White House Contender Warren Sees Path to Cancel Student Loan Debt Without Congress

Democrat Elizabeth Warren outlined on Tuesday how, if elected to the White House, she would on the first day of her presidency cancel federal student loan debt by using the Department of Education’s pre-existing authority.

Warren had previously called for the cancellation of up to $50,000 in student loan debt for each of about 42 million borrowers, but had not outlined the specific steps she would take or the timing.

Warren, writing on the website Medium, said that she would act without waiting for Congress because the Secretary of Education can “use its discretion to wipe away loans even when they do not meet the eligibility criteria for more specific cancellation programs.”

Her campaign offered a letter from experts at Harvard Law School’s legal services center that concluded her plan “calls for a lawful and permissible exercise of the Secretary’s authority under existing law.”

Warren, a U.S. senator from Massachusetts, detailed her latest proposal ahead of the seventh Democratic presidential debate on Tuesday evening, when she will be one of six candidates on stage.

Twelve Democrats remain in the nominating race to take on President Donald Trump in November 2020. National opinion polls show Warren in the top tier but trailing former Vice President Joe Biden and fellow U.S. Senator Bernie Sanders. She has attempted in recent weeks to regain the momentum her campaign showed during the summer, with nominating contests set to begin in Iowa in early February.

Throughout her year-long presidential campaign, Warren has emphasized affordable college tuition as a way to reduce economic and racial inequality. In April, she rolled out a comprehensive plan to cancel $50,000 in student loan debt for borrowers with annual household incomes below $100,000, with some cancellation for those with household incomes between $100,000 and $250,000.

Warren said on Tuesday that the Higher Education Act, a law passed in 1965, gives the Education Department the ability to act as a “safety valve” for federal student loan programs.

Just 43% of students who attended two-year public colleges and 34% who attended for-profit colleges that began loan repayment in 2011 had begun paying down the principal after five years, Warren said.

Warren, in her proposals and speeches, often ties the high cost of U.S. higher education to decreasing home ownership rates among young adults, fewer individuals starting small businesses, and the so-called “brain drain” facing some rural areas.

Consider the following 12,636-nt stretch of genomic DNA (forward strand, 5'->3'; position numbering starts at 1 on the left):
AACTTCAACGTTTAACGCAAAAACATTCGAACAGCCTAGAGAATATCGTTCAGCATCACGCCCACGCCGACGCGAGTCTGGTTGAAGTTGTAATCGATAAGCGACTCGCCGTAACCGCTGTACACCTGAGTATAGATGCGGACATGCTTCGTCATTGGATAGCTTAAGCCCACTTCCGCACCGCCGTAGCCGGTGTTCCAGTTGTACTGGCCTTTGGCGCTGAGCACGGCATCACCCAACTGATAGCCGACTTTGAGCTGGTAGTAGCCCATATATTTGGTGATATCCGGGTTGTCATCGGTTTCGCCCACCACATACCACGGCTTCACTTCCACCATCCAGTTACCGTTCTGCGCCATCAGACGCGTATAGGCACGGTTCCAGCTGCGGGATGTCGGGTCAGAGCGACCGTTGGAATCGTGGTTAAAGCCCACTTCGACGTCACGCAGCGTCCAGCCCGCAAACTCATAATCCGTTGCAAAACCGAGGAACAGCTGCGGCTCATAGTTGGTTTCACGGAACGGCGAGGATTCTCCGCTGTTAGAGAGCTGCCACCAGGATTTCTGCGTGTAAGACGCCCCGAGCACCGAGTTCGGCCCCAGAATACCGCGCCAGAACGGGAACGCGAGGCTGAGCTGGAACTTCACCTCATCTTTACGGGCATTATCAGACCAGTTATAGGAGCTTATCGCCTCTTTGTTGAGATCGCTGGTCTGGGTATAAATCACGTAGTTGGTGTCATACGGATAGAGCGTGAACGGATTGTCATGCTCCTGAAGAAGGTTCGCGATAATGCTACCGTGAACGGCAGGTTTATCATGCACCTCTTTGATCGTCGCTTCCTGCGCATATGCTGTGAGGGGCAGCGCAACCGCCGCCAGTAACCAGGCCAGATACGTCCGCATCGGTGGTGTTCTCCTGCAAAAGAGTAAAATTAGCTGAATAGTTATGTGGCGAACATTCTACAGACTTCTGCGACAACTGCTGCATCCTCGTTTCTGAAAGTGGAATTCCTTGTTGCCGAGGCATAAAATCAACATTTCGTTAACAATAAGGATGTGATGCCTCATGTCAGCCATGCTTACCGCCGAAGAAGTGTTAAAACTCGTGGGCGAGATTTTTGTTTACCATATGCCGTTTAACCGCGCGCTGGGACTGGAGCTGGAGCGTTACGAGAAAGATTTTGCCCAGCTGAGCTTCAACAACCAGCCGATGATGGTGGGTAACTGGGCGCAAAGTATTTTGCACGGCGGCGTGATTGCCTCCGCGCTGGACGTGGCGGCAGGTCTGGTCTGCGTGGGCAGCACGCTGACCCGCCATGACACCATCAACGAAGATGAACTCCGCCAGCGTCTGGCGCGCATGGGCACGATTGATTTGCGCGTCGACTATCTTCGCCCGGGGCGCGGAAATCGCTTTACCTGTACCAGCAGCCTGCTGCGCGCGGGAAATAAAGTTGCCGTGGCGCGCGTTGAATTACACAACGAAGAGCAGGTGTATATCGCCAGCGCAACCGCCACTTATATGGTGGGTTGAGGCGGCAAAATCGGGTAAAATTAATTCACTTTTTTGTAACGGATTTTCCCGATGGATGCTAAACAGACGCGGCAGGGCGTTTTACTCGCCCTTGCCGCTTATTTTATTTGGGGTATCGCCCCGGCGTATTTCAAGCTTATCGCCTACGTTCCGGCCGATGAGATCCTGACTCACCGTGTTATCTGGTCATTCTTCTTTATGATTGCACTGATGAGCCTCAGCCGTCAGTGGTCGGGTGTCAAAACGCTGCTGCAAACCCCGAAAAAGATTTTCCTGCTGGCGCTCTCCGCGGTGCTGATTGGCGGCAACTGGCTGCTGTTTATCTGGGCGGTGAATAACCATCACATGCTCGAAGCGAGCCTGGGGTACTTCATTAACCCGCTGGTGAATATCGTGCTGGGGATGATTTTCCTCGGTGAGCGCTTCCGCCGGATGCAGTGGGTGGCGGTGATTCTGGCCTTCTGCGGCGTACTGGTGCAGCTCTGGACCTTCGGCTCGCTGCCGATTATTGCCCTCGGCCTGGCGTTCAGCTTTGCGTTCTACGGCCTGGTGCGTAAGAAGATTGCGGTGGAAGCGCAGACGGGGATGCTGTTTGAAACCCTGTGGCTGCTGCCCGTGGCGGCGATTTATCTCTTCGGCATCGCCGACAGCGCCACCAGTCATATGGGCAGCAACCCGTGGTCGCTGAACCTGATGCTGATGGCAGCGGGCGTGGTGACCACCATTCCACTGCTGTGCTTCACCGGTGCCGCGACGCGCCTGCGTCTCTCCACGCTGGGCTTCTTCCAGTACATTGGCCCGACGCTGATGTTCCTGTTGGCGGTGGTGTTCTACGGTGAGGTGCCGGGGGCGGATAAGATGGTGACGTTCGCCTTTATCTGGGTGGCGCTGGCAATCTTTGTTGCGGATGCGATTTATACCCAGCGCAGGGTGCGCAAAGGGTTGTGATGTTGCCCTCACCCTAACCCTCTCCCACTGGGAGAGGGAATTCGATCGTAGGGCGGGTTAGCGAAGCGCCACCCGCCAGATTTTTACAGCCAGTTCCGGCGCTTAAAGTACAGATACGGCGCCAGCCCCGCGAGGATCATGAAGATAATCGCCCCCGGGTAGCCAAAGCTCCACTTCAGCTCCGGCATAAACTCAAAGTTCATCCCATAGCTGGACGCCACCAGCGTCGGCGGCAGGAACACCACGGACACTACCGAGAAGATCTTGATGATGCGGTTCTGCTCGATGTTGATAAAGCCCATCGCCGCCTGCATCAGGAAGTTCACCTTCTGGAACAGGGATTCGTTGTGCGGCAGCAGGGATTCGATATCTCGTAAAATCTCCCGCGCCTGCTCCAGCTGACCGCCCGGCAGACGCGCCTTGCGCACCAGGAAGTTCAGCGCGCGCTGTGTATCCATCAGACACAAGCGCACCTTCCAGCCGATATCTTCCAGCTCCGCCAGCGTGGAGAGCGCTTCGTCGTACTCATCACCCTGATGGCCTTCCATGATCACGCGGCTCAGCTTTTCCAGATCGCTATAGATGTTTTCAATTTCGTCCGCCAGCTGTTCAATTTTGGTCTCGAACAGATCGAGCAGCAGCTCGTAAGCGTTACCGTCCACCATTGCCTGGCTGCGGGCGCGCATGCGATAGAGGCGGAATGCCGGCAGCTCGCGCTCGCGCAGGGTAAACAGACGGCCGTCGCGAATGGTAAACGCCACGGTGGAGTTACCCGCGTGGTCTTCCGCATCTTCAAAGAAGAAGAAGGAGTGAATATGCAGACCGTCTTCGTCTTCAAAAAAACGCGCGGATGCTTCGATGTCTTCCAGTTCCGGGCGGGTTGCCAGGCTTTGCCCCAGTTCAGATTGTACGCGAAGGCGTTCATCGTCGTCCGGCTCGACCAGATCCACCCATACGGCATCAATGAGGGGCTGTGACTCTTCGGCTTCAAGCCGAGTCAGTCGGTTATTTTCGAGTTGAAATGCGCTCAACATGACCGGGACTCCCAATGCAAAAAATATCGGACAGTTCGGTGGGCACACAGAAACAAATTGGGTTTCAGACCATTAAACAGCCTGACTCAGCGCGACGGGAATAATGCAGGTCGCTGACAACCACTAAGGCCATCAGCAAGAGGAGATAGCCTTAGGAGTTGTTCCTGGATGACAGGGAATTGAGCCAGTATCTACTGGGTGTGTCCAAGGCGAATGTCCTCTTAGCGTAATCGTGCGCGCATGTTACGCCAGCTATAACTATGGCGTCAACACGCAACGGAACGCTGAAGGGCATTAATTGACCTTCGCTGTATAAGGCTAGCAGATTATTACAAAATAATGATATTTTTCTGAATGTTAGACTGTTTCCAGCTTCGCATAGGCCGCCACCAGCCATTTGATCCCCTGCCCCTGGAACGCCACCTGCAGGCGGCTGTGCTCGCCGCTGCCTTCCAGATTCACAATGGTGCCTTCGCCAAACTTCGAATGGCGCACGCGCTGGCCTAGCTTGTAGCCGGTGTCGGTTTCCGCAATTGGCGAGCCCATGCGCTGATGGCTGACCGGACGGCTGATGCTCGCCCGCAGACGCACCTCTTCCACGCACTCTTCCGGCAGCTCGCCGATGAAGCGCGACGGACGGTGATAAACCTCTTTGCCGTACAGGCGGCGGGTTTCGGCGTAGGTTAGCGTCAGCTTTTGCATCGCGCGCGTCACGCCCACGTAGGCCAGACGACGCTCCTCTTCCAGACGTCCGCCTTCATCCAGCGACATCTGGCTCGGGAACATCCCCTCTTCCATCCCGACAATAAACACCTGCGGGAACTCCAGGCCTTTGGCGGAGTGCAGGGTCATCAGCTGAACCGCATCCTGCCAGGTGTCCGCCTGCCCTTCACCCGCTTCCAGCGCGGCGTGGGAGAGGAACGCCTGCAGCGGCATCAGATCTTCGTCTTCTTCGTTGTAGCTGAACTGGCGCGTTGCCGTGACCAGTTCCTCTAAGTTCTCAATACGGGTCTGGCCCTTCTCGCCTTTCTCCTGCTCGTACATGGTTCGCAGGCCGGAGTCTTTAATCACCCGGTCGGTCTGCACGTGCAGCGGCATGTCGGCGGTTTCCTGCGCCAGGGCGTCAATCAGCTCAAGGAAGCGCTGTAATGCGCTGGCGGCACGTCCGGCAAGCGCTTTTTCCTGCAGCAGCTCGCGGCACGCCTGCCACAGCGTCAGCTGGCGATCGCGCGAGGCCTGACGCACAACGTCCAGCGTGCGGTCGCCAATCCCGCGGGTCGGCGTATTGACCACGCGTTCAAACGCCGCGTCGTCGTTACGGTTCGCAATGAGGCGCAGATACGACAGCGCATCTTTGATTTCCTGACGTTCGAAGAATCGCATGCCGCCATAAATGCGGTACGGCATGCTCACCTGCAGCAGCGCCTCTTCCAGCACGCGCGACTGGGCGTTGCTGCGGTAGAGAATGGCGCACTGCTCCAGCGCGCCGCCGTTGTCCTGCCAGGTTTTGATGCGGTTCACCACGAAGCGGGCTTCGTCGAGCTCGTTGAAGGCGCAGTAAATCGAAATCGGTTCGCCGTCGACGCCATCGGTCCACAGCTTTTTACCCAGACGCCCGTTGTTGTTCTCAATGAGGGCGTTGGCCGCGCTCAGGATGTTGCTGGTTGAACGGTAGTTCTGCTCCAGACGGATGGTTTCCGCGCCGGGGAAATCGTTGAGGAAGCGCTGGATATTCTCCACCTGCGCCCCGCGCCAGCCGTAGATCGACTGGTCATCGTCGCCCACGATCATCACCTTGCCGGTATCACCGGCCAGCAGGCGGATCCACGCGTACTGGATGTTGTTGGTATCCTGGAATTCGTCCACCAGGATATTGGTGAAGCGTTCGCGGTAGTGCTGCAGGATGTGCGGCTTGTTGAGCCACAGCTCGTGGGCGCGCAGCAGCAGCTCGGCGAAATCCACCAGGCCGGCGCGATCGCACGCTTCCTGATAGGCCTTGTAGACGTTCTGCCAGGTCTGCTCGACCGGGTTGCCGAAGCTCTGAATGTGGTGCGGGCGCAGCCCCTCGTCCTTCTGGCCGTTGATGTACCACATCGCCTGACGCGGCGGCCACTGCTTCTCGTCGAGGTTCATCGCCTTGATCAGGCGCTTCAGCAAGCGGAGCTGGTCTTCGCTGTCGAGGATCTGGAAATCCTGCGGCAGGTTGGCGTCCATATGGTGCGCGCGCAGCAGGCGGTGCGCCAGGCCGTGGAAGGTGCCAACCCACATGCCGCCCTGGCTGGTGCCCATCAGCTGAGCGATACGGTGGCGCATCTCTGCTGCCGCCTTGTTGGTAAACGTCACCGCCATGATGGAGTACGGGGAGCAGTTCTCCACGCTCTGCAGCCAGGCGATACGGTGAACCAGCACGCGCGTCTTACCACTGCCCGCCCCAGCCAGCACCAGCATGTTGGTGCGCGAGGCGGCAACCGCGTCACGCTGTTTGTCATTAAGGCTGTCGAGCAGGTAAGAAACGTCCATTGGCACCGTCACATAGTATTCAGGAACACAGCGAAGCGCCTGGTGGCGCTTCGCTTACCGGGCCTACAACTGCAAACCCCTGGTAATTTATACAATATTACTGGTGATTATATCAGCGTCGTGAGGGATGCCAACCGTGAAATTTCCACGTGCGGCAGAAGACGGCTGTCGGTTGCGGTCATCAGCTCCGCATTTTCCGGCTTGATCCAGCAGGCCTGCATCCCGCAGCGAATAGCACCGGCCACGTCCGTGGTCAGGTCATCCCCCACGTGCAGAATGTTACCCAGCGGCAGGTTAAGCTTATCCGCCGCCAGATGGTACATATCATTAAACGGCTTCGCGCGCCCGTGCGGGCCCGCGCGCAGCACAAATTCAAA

(Reporting by Amanda Becker, Editing by Rosalba O’Brien)

Responses

  1. Lizzie,

    You are asking American taxpayers to “invest” in those who have failed to make enough to make it on their own. The Constitution guarantees freedom, not shielding from its consequences. Consider speech, where it’s still “free”.

    What guarantees can you provide that this investment of tax dollars are worthwhile? People make bad choices all the time. Will you reimburse people who “invest” in scratch-offs or lottery tickets? What about bad stock picks or Las Vegas?

    You should be able to answer all of these questions as a founder of the CPFB. P.E.R.S.O.N.A.L responsibility and consequences. Or is that too much freedom for you?

  2. Charge the colleges which have HUGE (billions) in endowments. Make them pay to lessen the debts of their suckers, err, students.

    Funny how the “freebie” Socialists want to soak taxpayers BUT NOT the institutions who literally enable these debts.

  3. Lizzie here’s a non-Harvard faculty solution. You DID come up with the Consumer Protection Financial Bureau scheme. Are not students and their parents consumers? Too tough for you? Too close to home?

  4. lizzy your socialism is showing. your idea is great for the people who took out the loans, but now the taxpayers get to pay for them. why not just revamp the loans system. how about stop charging interest on top of interest. if you pay just the minimal payment, after 10 years you owe more than what the loan started at. because of interest on top of interest. plus didn’t b.o. bail them out once already? how about giving anyone paying student loans tax breaks on the student loans?

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